Biomarker has been defined as ‘a characteristic that is objectively measured and evaluated as an indicator of normal biologic or pathogenic processes or pharmacological responses to a therapeutic intervention.’ Australian Government National Measurement Institute, Reference Materials and Methods for Global Biomarker Profiling — Case Studies in Cancer Diagnosis and Cell Culture Systems, 2008, p. 4.
  • 2
    Dr Sandeep Gupta, Board Member, Australian Chronic Infectious and Inflammatory Disease Society (ACIIDS) and Australasian College of Nutritional and Environmental Medicine (ACNEM), Official Committee Hansard, Canberra, 9 August 2018, p. 20.
  • 3
    MouldLab, Submission 26, p. 21.
  • 4
    Dr Sandeep Gupta, ACIIDS and ACNEM, Official Committee Hansard, Canberra, 9 August 2018, p. 27.
  • 5
    Dr Mark Donohoe, Private Capacity, Official Committee Hansard, Canberra, 9 August 2018, p. 27.
  • 6
    MouldLab, Submission 26, p. 5.
  • 7
    Dr Mark Donohoe, Private Capacity, Official Committee Hansard, Canberra, 9 August 2018, p. 19.
  • 8
    Department of Health, Submission 56, p. 2.
  • 9
    Professor Brendan Murphy, Chief Medical Officer, Department of Health, Official Committee Hansard, Canberra, 12 September 2018, p. 1.
  • 10
    Professor Brendan Murphy, Department of Health, Official Committee Hansard, Canberra, 12 September 2018, p. 1.
  • 11
    Biological Health Services, Submission 33, p. 21.
  • 12
    Royal Australasian College of Physicians (RACP), Submission 142, p. 2.
  • 13
    RACP, Submission 142, p. 2.
  • 14
    Department of Health, Submission 56, p. 4.
  • 15
    Department of Health, Submission 56, p. 4.
  • 16
    Department of Health, Submission 56, p. 4.
  • 17
    Department of Health, Submission 56, p. 4.
  • 18
    Professor Brendan Murphy, Department of Health, Official Committee Hansard, Canberra, 12 September 2018, p. 2.
  • 19
    Professor Brendan Murphy, Department of Health, Official Committee Hansard, Canberra, 12 September 2018, p. 2.
  • 20
    Toxic Mould Support Australia, Submission 105, p. 1.
  • 21
    ACIIDS, Submission 129, p. 19.
  • 22
    Dr Sandeep Gupta, Submission 124, p. 2.
  • 23
    Dr Sandeep Gupta, Submission 124, p. 3.
  • 24
    Toxic Mould Support Australia, Submission 105, p. 7.
  • 25
    Dr Sandeep Gupta, Submission 124, p. 3.
  • 26
    MouldLab, Submission 26, p. 22.
  • 27
    MouldLab, Submission 26, p. 21.
  • 28
    Dr Graeme Edwards, Fellow and Regional Councillor (Queensland) Faculty of Occupational and Environmental Medicine, RACP, Official Committee Hansard, Canberra, 9 August 2018, p. 18.
  • 29
    Dr Graeme Edwards, RACP, Official Committee Hansard, Canberra, 9 August 2018, p. 18.
  • 30
    Dr Graeme Edwards, RACP, Official Committee Hansard, Canberra, 9 August 2018, p. 21.
  • 31
    Dr Mark Donohoe, Private Capacity, Official Committee Hansard, Canberra, 9 August 2018, p. 19.
  • 32
    Dr Graeme Edwards, RACP, Official Committee Hansard, Canberra, 9 August 2018, pp 11-12.
  • 33
    Professor Brendan Murphy, Department of Health, Official Committee Hansard, Canberra, 12 September 2018, p. 2.
  • 34
    Dr Sandeep Gupta, Submission 124, p. 1.
  • 35
    Dr Sandeep Gupta, ACIIDS and ACNEM, Official Committee Hansard, Canberra, 9 August 2018, p. 16.
  • 36
    Dr Sandeep Gupta, ACIIDS and ACNEM, Official Committee Hansard, Canberra, 9 August 2018, pp 16-17.
  • 37
    Dr Sandeep Gupta, ACIIDS and ACNEM, Official Committee Hansard, Canberra, 9 August 2018, p. 17.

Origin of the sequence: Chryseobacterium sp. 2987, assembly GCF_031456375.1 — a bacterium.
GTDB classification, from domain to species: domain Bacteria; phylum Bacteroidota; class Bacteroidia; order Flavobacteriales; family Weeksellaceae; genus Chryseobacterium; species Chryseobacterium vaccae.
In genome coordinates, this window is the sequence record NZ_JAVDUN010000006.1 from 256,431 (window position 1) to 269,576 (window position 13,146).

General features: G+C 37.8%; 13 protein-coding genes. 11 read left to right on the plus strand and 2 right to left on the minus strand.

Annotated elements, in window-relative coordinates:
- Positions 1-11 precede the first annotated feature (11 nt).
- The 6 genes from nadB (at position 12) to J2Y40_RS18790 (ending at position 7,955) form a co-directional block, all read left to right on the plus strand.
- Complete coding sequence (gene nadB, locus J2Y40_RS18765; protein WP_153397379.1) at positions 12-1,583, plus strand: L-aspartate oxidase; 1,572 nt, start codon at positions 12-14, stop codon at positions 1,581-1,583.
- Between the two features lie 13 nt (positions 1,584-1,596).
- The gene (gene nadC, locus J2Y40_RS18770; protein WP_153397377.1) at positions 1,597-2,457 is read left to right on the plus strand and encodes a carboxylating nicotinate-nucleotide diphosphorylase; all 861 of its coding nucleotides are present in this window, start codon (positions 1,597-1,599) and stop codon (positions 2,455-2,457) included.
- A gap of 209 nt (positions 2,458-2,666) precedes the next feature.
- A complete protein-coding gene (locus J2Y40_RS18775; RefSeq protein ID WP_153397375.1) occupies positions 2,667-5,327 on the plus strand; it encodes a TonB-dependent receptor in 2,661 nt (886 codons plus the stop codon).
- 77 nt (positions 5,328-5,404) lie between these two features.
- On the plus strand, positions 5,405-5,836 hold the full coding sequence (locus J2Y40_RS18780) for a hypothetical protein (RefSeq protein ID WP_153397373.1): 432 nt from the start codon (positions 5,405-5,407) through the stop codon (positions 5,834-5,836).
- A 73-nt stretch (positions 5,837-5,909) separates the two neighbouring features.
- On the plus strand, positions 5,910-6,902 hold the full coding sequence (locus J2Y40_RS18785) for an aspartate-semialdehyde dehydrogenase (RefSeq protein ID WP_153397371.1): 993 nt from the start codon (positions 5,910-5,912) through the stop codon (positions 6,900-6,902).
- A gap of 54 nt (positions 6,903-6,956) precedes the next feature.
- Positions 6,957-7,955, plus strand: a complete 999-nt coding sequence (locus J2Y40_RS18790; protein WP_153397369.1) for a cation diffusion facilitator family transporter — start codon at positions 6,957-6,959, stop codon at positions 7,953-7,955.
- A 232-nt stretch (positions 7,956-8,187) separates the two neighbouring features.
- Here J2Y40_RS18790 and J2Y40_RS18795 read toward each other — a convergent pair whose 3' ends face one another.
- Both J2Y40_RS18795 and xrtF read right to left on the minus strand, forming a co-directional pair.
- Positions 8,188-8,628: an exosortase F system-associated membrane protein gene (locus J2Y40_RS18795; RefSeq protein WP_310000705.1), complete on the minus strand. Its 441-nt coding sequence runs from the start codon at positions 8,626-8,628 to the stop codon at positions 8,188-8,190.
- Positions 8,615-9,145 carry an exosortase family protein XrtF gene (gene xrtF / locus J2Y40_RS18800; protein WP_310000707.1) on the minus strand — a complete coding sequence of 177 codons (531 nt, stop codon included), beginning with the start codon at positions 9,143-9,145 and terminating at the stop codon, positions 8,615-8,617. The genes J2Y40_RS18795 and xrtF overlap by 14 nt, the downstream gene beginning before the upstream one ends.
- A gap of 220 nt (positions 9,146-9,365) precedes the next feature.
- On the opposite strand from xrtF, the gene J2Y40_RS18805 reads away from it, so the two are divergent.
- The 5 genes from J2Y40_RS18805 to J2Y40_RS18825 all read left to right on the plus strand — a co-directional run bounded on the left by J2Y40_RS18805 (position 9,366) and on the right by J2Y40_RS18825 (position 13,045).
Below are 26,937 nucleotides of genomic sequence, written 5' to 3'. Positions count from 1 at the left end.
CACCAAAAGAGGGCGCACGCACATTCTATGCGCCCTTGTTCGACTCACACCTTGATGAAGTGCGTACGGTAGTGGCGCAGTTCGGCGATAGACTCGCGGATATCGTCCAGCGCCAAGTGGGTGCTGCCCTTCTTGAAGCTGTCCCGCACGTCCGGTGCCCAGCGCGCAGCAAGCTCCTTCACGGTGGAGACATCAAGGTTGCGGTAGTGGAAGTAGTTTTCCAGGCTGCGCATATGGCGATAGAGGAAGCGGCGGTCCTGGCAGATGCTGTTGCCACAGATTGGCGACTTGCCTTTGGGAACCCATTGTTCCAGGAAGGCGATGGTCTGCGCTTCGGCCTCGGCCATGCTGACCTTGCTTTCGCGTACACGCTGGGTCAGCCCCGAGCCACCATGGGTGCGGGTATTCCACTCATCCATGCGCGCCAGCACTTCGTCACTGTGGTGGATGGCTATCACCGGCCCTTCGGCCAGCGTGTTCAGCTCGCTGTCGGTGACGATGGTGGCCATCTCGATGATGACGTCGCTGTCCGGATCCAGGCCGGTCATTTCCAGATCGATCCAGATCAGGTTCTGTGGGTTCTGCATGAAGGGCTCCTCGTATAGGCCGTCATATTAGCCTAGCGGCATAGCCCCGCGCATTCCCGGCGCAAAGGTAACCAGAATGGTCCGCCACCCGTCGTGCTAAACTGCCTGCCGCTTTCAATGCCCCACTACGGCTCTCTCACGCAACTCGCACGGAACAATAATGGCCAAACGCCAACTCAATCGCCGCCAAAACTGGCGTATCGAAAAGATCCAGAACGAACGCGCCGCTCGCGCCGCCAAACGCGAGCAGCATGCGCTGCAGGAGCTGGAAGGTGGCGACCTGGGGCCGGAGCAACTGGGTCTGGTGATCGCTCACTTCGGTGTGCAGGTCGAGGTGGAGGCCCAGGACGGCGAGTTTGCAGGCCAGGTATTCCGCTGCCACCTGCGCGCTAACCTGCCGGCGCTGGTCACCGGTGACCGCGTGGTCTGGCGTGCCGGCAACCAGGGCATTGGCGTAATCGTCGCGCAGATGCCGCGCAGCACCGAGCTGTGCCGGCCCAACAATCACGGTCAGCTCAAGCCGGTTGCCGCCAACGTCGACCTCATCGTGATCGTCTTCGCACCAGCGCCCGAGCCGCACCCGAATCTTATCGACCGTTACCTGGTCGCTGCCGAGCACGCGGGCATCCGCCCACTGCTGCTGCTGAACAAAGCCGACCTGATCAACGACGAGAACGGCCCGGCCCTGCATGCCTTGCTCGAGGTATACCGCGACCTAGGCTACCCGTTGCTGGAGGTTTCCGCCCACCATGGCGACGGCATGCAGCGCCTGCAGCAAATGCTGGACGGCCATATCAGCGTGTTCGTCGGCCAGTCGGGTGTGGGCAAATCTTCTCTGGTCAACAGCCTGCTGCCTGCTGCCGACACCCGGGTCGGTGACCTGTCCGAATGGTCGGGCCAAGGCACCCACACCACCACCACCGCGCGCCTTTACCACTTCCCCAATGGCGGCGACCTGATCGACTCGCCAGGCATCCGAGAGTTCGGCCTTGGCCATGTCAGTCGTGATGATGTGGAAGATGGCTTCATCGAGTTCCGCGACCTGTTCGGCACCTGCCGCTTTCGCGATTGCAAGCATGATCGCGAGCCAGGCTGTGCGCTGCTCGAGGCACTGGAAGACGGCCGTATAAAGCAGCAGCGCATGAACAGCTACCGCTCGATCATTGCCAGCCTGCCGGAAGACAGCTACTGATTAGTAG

• 38
    MouldLab, Submission 26, p. 22.
  • 39
    MouldLab, Submission 26, pp 22-23.
  • 40
    MouldLab, Submission 26, p. 23.
  • 41
    MouldLab, Submission 26, pp 24-26.
  • 42
    ACIIDS, Submission 129, p. 10.
  • 43
    MouldLab, Submission 26, p. 26.
  • 44
    ACIIDS, Submission 129, p. 10.
  • 45
    ACIIDS, Submission 129, p. 9.
  • 46
    Dr Sandeep Gupta, ACIIDS and ACNEM, Official Committee Hansard, Canberra, 9 August 2018, p. 18.
  • 47
    MouldLab, Submission 26, p. 28.
  • 48
    Dr Sandeep Gupta, Submission 124, p. 3.
  • 49
    Unless referenced otherwise, listed symptoms were reported by ACIIDS, Submission 129, pp 7-8; MouldLab, Submission 26, p. 22; Dr Tim Law, Submission 75, p. 4.
  • 50
    ACIIDS, Submission 129, pp 7-8.
  • 51
    ACIIDS, Submission 129, pp 7-8.
  • 52
    ACIIDS, Submission 129, pp 7-8.
  • 53
    ACIIDS, Submission 129, pp 7-8; Dr Tim Law, Submission 75, p. 4.
  • 54
    ACIIDS, Submission 129, pp 7-8; MouldLab, Submission 26, p. 22; Dr Tim Law, Submission 75, p. 4; Dr Scott McMahon, Submission 85, p. 3.
  • 55
    ACIIDS, Submission 129, pp 7-8; Dr Scott McMahon, Submission 85, p. 3.
  • 56
    Professor Brendan Murphy, Department of Health, Official Committee Hansard, Canberra, 12 September 2018, p. 1.
  • 57
    Myalgic Encephalomyelitis/Chronic Fatigue Syndrome (ME/CFS) and Lyme Association of Western Australia (WA), Submission 44, pp 1-2.
  • 58
    ACIIDS, Submission 129, p. 17.
  • 59
    Professor Matthew Cook, Professor of Medicine, Australian National University; and Head of Immunology, Canberra Hospital, Official Committee Hansard, Canberra, 9 August 2018, p. 8.
  • 60
    Dr Graeme Edwards, RACP, Official Committee Hansard, Canberra, 9 August 2018, p. 12.
  • 61
    Professor Brendan Murphy, Department of Health, Official Committee Hansard, Canberra, 12 September 2018, p. 5.
  • 62
    Professor Brendan Murphy, Department of Health, Official Committee Hansard, Canberra, 12 September 2018, p. 2.
  • 63
    Dr Graeme Edwards, RACP, Official Committee Hansard, Canberra, 9 August 2018, p. 15.
  • 64
    Dr Graeme Edwards, RACP, Official Committee Hansard, Canberra, 9 August 2018, p. 15.
  • 65
    Dr Graeme Edwards, RACP, Official Committee Hansard, Canberra, 9 August 2018, p. 15.
  • 66
    Dr Mark Donohoe, Private Capacity, Official Committee Hansard, Canberra, 9 August 2018, p. 23.